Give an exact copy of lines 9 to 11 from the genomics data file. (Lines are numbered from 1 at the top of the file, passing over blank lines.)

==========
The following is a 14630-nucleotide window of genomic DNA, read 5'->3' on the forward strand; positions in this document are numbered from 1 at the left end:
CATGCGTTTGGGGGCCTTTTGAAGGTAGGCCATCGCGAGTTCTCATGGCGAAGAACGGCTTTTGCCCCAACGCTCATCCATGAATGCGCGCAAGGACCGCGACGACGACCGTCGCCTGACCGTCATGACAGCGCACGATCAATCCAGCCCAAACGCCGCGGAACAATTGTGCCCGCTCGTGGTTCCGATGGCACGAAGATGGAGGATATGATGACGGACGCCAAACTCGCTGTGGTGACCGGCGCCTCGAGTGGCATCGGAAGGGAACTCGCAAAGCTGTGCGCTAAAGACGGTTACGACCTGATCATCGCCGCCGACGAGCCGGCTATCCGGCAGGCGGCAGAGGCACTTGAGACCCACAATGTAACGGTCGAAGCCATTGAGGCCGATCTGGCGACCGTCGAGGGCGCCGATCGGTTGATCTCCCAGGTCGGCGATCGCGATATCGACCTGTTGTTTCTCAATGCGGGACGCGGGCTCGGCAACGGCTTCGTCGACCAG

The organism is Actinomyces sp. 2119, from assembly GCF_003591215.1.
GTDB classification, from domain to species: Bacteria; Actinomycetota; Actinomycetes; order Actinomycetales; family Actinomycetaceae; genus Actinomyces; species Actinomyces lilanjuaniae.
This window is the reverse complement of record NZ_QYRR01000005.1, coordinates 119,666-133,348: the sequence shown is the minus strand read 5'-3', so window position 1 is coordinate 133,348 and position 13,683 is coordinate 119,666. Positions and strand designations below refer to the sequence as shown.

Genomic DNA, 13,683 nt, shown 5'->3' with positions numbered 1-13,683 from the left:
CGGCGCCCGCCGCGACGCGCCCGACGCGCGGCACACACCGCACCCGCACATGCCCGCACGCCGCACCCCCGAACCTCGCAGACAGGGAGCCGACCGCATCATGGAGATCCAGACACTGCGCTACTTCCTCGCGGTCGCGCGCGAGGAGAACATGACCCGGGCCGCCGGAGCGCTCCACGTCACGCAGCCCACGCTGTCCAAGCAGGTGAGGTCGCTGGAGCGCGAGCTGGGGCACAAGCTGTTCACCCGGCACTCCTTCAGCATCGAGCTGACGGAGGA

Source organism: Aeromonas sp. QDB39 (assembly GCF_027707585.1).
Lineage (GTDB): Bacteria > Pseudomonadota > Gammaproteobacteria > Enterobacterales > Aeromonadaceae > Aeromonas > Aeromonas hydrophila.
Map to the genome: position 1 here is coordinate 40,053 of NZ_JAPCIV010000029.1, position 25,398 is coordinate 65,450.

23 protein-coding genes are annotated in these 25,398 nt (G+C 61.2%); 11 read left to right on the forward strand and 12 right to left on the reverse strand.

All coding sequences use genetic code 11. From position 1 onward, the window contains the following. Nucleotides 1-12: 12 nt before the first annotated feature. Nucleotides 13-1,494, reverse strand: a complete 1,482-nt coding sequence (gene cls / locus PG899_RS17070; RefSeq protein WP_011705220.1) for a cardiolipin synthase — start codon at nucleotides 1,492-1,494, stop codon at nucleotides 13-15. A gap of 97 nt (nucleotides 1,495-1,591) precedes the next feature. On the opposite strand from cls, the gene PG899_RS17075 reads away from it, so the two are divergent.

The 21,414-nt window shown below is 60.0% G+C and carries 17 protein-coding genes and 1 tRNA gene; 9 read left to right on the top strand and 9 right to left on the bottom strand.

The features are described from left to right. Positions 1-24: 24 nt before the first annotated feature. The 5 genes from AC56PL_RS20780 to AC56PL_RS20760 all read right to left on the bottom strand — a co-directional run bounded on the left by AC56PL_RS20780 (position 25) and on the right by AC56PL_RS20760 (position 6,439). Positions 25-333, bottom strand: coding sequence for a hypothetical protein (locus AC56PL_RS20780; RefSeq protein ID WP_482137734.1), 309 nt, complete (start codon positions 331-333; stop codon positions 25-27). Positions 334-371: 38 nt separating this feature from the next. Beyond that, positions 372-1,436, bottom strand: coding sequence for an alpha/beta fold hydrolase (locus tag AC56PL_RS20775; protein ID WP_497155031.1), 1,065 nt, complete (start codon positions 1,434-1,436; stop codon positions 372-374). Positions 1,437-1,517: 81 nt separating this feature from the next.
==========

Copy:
Lineage (GTDB): Bacteria > Pseudomonadota > Gammaproteobacteria > Enterobacterales > Aeromonadaceae > Aeromonas > Aeromonas hydrophila.
Map to the genome: position 1 here is coordinate 40,053 of NZ_JAPCIV010000029.1, position 25,398 is coordinate 65,450.

23 protein-coding genes are annotated in these 25,398 nt (G+C 61.2%); 11 read left to right on the forward strand and 12 right to left on the reverse strand.